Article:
“Winemaking is commonly represented as a pure, agrarian process. In practice, it’s often more like manufacturing,” Broadsheet’s Nick Connellan wrote last year.

In Australia, more than 50 organic and non-organic chemicals can legally be added to wine to alter colour, texture, flavour and acidity without being disclosed on the label. Natural wine (minimal intervention, lo-fi, whatever you want to call it) is an antidote to this. And it’s something Jay Marinis wants to get you thinking more about.

The Summertown Aristologist maître d' has just launched a distribution and events business called Son of Dot Drinks (“My mum is Dot … she’s the most crazy, vivacious 71-year-old woman you’ll ever meet,” he says) and its first event is this weekend. It'll flog organic and preservative-free drops by Adelaide Hills producers Little Things, Basket Range Wines, Commune of Buttons, Travis Tausend and Mount Gambier-based Limus Wines out of a ute boot in the Sunny’s Pizza car park.

It’s about bringing the often-shrouded and esoteric world of natural wine into the open and initiating a conversation about “consuming a more sustainable product”. “I want people to think about what they’re consuming,” Marinis tells Broadsheet. “Not just from a [place of] selfish idealism but also what is that product then doing to the ground? Are we going to have topsoil in 100 years if we keep spraying Roundup [a widely used weed killer]? Starting to get people thinking about these things is what’s important to me … and community and having a great time.”

Marinis has probably poured you a drink or two. Before the Aristologist he worked the floors at Golden Boy, Osteria Oggi and Africola. And he’s watched the slow rise of natural wines over that time. But he thinks there’s still a way to go. Especially in Adelaide.

“The east coast has had its fair share of a product that comes from our backyard,” he says. Walk into any inner-suburban pub, bar or restaurant in Melbourne and Sydney and you’ll find a few natural-wine producers from SA on the list. Interstate festivals such as the now defunct Rootstock and Soulfor have played a part in bringing minimal-intervention wines to the masses in those cities. But here at home it’s been a little tougher to gain ground.

Distribution and dialogue, or lack thereof, are key factors. But Marinis suggests it also comes down to our “rich culture” in long-established regions such as the Barossa and McLaren Vale. “I think the eastern seaboard is probably more open to an avant-garde movement because they don’t have preconceived notions,” he says. “But I think Adelaide is ready for it. I don’t think we want to drink 16 per cent shiraz on a hot day anymore. And we’re thinking more about what we’re consuming.

“That’s not to depreciate or detract from the Barossa or McLaren Vale or their wines – they’re making wonderful wines,” he adds. “And there’s a lot of people using organics in the Barossa and McLaren Vale and people leaning toward things like biodiversity and permaculture and bio-dynamics.”

But he says the Adelaide Hills – with its cool-climate – is in a unique position to produce natural wines. “If you add sulphur, fine, you probably need it. If you’re in a hotter climate, you have [fruit with] more sugar and it’s more likely you’re going to have bacteria. The only reason we can [cut out sulphur] is because it’s cooler. So let’s celebrate this wonderful little region, which is underappreciated in our backyard.”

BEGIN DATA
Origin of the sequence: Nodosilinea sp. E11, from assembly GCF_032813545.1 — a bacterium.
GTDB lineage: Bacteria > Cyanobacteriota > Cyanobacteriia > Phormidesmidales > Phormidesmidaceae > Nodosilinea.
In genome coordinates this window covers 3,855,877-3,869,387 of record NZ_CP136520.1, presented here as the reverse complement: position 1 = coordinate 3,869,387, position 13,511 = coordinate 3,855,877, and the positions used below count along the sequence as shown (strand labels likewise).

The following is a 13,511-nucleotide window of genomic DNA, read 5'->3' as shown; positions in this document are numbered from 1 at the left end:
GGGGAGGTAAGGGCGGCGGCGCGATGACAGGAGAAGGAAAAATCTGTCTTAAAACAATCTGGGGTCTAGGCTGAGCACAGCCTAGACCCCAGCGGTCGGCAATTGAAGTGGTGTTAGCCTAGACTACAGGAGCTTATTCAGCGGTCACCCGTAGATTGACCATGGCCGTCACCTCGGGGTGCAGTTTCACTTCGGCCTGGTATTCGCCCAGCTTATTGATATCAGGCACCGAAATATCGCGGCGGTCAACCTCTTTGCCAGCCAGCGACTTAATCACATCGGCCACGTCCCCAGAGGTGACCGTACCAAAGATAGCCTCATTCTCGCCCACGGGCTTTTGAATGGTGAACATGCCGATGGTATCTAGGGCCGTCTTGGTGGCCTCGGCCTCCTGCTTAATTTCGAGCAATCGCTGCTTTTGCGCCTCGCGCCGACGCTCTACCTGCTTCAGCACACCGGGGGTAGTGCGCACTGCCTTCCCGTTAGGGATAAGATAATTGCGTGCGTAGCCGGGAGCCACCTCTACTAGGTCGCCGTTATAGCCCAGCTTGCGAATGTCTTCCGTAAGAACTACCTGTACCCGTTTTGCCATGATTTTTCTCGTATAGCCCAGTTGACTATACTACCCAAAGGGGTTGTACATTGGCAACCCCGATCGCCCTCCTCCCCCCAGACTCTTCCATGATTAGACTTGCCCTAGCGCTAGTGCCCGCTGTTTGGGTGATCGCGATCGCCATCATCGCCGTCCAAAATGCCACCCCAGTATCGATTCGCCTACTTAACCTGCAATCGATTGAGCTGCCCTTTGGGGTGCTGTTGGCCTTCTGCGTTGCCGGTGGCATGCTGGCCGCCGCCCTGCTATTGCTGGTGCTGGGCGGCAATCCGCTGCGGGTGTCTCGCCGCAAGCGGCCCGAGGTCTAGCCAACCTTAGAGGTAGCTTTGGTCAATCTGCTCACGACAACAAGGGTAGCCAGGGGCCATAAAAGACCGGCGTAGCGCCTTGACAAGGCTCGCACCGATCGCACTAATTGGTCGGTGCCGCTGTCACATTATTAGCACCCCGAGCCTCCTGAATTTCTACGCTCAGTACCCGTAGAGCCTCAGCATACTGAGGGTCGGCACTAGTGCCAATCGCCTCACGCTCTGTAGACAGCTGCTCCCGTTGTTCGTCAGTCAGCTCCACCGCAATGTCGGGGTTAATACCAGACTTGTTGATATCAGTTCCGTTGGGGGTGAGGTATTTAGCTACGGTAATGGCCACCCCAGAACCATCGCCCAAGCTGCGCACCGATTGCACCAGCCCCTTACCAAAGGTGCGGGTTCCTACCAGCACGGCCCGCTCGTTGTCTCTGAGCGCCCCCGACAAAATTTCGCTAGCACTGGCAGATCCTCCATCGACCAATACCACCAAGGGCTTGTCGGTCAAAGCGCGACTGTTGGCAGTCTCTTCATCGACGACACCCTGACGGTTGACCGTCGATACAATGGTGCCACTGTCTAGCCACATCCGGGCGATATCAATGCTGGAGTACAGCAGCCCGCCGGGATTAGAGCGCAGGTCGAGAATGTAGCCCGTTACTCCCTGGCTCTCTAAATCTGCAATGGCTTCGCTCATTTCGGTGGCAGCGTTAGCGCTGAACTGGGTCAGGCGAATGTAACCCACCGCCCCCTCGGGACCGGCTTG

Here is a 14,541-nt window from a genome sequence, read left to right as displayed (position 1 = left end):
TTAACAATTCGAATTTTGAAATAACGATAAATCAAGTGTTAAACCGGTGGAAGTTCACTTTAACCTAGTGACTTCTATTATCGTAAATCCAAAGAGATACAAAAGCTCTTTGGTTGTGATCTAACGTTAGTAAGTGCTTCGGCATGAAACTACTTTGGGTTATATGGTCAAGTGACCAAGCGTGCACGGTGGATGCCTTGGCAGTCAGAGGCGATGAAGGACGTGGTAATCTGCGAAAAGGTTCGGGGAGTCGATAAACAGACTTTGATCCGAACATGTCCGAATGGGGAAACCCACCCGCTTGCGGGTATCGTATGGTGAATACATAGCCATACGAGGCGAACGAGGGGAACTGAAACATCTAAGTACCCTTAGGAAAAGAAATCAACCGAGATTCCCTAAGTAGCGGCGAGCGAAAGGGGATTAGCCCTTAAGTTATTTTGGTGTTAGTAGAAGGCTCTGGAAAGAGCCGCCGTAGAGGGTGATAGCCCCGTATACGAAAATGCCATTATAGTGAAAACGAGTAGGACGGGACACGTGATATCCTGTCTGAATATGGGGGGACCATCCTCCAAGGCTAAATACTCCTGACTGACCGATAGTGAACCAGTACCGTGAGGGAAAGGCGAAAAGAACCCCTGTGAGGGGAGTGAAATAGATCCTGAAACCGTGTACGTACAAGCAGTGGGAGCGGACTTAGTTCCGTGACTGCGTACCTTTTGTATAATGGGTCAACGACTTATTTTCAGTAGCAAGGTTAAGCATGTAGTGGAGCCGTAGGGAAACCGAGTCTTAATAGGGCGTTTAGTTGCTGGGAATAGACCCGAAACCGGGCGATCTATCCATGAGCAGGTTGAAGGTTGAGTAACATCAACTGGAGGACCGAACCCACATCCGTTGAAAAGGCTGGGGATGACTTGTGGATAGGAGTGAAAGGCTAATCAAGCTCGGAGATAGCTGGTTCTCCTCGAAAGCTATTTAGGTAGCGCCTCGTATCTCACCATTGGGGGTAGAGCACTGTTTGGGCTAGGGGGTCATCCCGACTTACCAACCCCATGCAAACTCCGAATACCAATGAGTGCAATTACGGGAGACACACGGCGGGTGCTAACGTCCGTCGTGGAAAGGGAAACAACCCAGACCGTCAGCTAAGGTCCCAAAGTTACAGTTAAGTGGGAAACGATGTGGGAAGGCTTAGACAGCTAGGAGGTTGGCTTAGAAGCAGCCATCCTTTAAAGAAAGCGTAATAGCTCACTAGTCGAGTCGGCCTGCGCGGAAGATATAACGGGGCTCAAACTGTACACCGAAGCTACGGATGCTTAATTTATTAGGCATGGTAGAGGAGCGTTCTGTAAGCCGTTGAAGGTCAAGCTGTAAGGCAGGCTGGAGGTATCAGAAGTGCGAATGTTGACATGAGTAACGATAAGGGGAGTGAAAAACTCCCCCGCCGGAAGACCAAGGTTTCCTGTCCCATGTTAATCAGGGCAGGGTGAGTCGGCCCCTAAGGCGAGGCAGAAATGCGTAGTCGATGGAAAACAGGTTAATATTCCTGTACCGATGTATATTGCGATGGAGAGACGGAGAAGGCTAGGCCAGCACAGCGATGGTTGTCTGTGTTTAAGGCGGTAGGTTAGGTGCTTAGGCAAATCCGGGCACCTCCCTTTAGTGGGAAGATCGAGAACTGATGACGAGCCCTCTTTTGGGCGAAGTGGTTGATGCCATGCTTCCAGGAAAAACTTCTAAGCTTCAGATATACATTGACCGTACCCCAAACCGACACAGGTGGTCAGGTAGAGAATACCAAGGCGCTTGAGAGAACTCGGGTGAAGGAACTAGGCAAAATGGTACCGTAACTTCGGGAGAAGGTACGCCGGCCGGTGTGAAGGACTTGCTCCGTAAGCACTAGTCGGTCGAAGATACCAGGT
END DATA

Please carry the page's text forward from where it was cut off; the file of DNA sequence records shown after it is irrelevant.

Marinis cites Jauma winemaker James Erskine, who recently told him that the world’s largest concentration of natural winemakers is in the Adelaide Hills (he says the Loire Valley in France comes second). We couldn’t verify that. But there’s no doubt there’s something special going on in this thriving little region.

“Now is the time to tap into it,” says Marinis. But he acknowledges the industry can better communicate the benefits of these drops.

One of the reasons natural wines are hard to discuss effectively is there’s no legal definition for it. Not even producers can agree on what to call it. Marinis prefers the terms “organic” and “living” wines.

“If you’re adding 10 parts sulphur the wine’s still alive,” he says. “It’s got bacteria happening, it’s a more digestible product because it is everything from the soil into the bottle. If you put too many parts sulphur the wine is dead. You’ve killed it. Some people would argue that zero parts is living wine. I think [the term] ‘living’ is soft, it’s nice, you can conjure it in your mind.

“The real issue is on a governmental level there are no regulations. There are so many winemakers that are lumped into this category who are not taking the risks and not investing in organics. The only way to change that is standardisation.”

Events such as his “ute boot sale” can help demystify the often-cloudy industry. And provide a pretty nice day out in the process.

On Sunday, the winemakers will be there to chat and answer questions – or simply sell you a bottle (at wholesale price). Sunny’s will be open and turning out its usual fare alongside specials made with produce from The Summertown Aristologist’s organic garden. “To push that idea of organics one step further, because eating and drinking are symbiotic,” adds Marinis.

There will also be live music by local folk artists Alex Harris and Jazzy Jones from Dr. Piffle & The Burlap Band.

Ute Boot Wine Sale is on Sunday February 3 from 12pm at Sunny’s Pizza.